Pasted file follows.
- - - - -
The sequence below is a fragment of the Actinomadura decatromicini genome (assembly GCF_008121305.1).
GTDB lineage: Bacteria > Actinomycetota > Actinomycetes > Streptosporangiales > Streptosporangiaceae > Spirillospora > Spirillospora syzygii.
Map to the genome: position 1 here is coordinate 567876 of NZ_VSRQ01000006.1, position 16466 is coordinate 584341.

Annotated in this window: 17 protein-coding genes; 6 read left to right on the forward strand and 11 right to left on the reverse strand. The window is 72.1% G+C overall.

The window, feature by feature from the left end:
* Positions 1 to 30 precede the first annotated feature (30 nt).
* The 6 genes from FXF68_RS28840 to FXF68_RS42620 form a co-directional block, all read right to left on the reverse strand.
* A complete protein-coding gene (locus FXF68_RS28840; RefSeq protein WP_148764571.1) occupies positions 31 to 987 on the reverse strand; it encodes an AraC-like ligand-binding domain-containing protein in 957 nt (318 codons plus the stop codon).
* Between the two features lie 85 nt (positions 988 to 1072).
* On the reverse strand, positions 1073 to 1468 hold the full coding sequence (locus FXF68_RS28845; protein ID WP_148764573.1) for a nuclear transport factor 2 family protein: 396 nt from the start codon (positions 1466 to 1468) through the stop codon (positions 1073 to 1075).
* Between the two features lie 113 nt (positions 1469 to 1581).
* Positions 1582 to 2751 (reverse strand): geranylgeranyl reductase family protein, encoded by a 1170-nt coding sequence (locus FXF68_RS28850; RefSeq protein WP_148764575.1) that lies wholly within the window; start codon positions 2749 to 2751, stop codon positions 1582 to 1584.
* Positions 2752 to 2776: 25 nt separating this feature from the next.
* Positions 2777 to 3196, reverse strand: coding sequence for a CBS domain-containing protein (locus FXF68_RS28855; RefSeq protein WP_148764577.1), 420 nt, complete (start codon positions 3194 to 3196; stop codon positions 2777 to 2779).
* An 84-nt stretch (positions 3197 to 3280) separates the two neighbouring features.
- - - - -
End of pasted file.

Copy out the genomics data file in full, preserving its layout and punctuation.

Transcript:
The sequence below is a fragment of the Actinomadura decatromicini genome (assembly GCF_008121305.1).
GTDB lineage: Bacteria > Actinomycetota > Actinomycetes > Streptosporangiales > Streptosporangiaceae > Spirillospora > Spirillospora syzygii.
Map to the genome: position 1 here is coordinate 567876 of NZ_VSRQ01000006.1, position 16466 is coordinate 584341.

Annotated in this window: 17 protein-coding genes; 6 read left to right on the forward strand and 11 right to left on the reverse strand. The window is 72.1% G+C overall.

The window, feature by feature from the left end:
* Positions 1 to 30 precede the first annotated feature (30 nt).
* The 6 genes from FXF68_RS28840 to FXF68_RS42620 form a co-directional block, all read right to left on the reverse strand.
* A complete protein-coding gene (locus FXF68_RS28840; RefSeq protein WP_148764571.1) occupies positions 31 to 987 on the reverse strand; it encodes an AraC-like ligand-binding domain-containing protein in 957 nt (318 codons plus the stop codon).
* Between the two features lie 85 nt (positions 988 to 1072).
* On the reverse strand, positions 1073 to 1468 hold the full coding sequence (locus FXF68_RS28845; protein ID WP_148764573.1) for a nuclear transport factor 2 family protein: 396 nt from the start codon (positions 1466 to 1468) through the stop codon (positions 1073 to 1075).
* Between the two features lie 113 nt (positions 1469 to 1581).
* Positions 1582 to 2751 (reverse strand): geranylgeranyl reductase family protein, encoded by a 1170-nt coding sequence (locus FXF68_RS28850; RefSeq protein WP_148764575.1) that lies wholly within the window; start codon positions 2749 to 2751, stop codon positions 1582 to 1584.
* Positions 2752 to 2776: 25 nt separating this feature from the next.
* Positions 2777 to 3196, reverse strand: coding sequence for a CBS domain-containing protein (locus FXF68_RS28855; RefSeq protein WP_148764577.1), 420 nt, complete (start codon positions 3194 to 3196; stop codon positions 2777 to 2779).
* An 84-nt stretch (positions 3197 to 3280) separates the two neighbouring features.